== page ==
She agreed, so I kept going.
“Do you like beer?”
“We should be friends,” I said, and then I started laughing at myself because I sounded like a kindergartener.
It didn’t strike me until later that the kindergarteners are the ones who have it all figured out. They approach situations honestly and boldly, making their intentions and needs known to the other person in clear terms. What is it about getting older that makes this seem less possible or prudent?
Perhaps it’s the idea that in extending yourself like that, you leave yourself vulnerable to rejection. I like to think of it as being stretched across a gap, your feet on one ledge and your hands gripping another, your belly on full display and open for attack. Rejection feels like someone coming along, walking under you and poking you in the gut with their umbrella.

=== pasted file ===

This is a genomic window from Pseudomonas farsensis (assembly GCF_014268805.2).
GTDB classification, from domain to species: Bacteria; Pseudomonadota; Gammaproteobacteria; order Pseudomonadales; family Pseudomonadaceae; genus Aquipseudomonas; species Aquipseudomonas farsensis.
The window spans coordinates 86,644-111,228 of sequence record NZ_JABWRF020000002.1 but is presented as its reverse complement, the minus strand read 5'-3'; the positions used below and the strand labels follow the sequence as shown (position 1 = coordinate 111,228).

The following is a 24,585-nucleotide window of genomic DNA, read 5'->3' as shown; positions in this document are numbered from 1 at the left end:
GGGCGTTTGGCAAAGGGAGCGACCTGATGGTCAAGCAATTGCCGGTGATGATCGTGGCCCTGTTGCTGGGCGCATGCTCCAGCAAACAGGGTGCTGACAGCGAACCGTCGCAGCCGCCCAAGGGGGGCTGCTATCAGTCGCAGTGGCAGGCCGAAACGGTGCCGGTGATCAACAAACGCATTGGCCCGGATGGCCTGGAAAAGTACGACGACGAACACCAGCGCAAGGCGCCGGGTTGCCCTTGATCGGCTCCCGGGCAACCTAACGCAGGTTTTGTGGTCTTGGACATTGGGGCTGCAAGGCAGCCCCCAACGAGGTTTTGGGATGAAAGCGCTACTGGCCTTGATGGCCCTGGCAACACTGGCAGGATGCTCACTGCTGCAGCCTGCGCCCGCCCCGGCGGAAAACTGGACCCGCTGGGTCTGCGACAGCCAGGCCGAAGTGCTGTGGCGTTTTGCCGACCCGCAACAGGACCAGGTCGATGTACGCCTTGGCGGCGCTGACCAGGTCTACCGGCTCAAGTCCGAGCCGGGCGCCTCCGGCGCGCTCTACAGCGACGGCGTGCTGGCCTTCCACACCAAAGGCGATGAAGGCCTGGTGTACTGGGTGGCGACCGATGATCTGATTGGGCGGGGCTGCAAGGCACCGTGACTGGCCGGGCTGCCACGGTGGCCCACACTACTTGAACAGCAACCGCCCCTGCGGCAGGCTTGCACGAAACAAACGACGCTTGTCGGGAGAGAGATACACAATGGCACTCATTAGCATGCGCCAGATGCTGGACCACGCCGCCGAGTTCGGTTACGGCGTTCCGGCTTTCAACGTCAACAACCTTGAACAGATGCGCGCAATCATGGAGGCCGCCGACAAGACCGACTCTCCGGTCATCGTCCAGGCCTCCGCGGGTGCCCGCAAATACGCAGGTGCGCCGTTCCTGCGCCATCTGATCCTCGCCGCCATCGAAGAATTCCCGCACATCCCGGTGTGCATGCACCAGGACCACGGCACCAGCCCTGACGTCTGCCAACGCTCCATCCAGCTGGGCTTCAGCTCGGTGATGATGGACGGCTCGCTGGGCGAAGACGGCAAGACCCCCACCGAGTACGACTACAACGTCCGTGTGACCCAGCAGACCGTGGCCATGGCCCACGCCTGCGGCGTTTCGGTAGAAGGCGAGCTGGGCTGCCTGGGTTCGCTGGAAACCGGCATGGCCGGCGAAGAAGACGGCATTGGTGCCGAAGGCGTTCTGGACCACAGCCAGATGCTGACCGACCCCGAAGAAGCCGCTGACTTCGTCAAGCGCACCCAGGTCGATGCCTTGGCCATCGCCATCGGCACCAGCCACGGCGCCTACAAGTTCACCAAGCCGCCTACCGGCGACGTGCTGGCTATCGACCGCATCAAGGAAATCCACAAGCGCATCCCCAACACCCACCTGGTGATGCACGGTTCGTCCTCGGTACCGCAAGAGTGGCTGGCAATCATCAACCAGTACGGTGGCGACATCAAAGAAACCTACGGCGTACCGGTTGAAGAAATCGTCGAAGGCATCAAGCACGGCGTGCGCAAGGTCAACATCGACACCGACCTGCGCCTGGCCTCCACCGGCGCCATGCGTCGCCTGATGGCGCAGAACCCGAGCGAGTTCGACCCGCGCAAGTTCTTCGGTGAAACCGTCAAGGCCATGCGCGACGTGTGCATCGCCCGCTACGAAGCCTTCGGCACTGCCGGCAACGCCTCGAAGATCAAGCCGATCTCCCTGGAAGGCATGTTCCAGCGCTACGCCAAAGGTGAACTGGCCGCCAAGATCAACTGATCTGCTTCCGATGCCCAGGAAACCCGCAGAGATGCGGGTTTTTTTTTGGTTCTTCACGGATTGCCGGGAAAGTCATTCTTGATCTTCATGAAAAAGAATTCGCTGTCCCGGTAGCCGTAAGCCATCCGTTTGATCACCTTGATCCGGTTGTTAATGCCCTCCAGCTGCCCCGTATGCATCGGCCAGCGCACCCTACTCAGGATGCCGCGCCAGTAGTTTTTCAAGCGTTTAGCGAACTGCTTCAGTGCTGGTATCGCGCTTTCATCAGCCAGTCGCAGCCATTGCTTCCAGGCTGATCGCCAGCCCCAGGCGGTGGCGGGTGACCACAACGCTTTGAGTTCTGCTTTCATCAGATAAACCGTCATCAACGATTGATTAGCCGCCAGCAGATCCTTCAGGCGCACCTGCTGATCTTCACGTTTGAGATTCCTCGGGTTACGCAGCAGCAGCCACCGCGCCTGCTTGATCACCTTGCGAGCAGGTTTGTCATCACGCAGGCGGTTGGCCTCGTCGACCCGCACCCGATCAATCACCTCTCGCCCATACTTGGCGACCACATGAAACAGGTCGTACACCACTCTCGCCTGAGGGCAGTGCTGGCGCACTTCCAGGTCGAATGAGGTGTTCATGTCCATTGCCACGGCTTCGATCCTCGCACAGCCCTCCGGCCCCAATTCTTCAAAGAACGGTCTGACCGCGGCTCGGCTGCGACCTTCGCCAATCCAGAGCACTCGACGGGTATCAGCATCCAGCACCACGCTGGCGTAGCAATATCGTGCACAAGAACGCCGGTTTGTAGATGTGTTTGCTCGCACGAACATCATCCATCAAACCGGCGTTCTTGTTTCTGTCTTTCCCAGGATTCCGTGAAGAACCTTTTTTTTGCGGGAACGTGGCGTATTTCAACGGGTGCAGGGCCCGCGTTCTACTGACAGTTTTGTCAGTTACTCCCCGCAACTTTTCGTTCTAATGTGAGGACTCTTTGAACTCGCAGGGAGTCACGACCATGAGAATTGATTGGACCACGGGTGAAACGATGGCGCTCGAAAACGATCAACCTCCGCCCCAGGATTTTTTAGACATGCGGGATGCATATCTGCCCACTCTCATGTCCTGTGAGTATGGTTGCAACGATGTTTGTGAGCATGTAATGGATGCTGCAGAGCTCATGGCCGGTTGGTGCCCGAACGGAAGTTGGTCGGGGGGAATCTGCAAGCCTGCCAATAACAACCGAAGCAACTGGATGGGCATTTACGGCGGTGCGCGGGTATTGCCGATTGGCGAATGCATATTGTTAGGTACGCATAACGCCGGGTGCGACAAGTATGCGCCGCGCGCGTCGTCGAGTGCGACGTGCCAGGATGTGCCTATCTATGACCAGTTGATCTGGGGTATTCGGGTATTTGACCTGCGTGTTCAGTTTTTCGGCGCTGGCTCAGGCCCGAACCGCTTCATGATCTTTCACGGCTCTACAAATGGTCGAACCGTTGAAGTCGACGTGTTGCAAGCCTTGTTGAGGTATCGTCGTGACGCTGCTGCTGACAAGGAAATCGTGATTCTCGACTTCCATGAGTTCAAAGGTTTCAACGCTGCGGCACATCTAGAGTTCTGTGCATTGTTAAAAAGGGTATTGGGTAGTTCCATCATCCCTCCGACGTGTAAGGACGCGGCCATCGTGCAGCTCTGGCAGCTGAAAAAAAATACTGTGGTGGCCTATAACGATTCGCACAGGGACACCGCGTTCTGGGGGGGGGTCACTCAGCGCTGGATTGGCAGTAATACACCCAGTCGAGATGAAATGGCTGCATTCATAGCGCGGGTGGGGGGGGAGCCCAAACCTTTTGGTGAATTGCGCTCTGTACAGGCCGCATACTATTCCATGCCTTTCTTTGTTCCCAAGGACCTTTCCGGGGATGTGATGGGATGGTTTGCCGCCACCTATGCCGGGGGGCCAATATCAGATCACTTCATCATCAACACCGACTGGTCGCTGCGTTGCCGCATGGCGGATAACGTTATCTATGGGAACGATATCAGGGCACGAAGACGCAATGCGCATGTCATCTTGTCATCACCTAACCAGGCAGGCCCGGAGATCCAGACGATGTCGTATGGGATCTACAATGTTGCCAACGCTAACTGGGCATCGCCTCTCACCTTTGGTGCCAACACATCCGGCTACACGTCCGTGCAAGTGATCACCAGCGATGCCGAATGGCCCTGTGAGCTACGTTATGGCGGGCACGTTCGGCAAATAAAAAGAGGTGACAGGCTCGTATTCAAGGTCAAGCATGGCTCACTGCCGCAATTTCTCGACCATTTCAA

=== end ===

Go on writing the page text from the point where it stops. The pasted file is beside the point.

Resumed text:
But – and stick with me and this analogy for just a little longer – there’s also the chance you won’t get rejected, and that person will walk under your stretched body and help you down. One thing most people don’t remember when approaching these kinds of situations is that the other person is likely terrified and nervous as well, worried about vulnerability and compatibility and wanting something too much.
There is strength in vulnerability, bravery in hope, and authenticity in wanting connection.
After I told her we should be friends and hang out, the gal sitting next to me was momentarily stunned and then laughed a lot. She said we should definitely hang out, and then invited me to her book club. I went to the first meeting and met the folks who would become my core group of smart, progressive women friends. It’s been years since that interaction on that roller derby bench, and my friend and I have seen each other through injury, pregnancy, marriage, divorce, heartbreak, and joy.